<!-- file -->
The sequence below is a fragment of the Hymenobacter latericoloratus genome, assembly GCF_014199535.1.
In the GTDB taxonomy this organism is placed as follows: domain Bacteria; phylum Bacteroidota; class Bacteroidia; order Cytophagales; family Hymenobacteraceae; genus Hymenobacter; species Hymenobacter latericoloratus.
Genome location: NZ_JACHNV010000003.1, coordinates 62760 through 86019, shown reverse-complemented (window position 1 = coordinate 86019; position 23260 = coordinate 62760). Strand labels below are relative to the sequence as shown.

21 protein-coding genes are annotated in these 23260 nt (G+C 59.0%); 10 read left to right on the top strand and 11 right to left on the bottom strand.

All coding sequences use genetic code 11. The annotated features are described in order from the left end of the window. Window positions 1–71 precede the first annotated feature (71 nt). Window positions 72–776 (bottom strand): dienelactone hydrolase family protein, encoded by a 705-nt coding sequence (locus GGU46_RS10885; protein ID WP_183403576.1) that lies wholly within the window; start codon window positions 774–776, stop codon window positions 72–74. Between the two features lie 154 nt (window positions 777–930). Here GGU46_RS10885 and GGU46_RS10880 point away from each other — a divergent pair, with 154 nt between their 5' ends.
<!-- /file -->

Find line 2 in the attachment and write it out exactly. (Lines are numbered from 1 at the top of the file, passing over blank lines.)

In the GTDB taxonomy this organism is placed as follows: domain Bacteria; phylum Bacteroidota; class Bacteroidia; order Cytophagales; family Hymenobacteraceae; genus Hymenobacter; species Hymenobacter latericoloratus.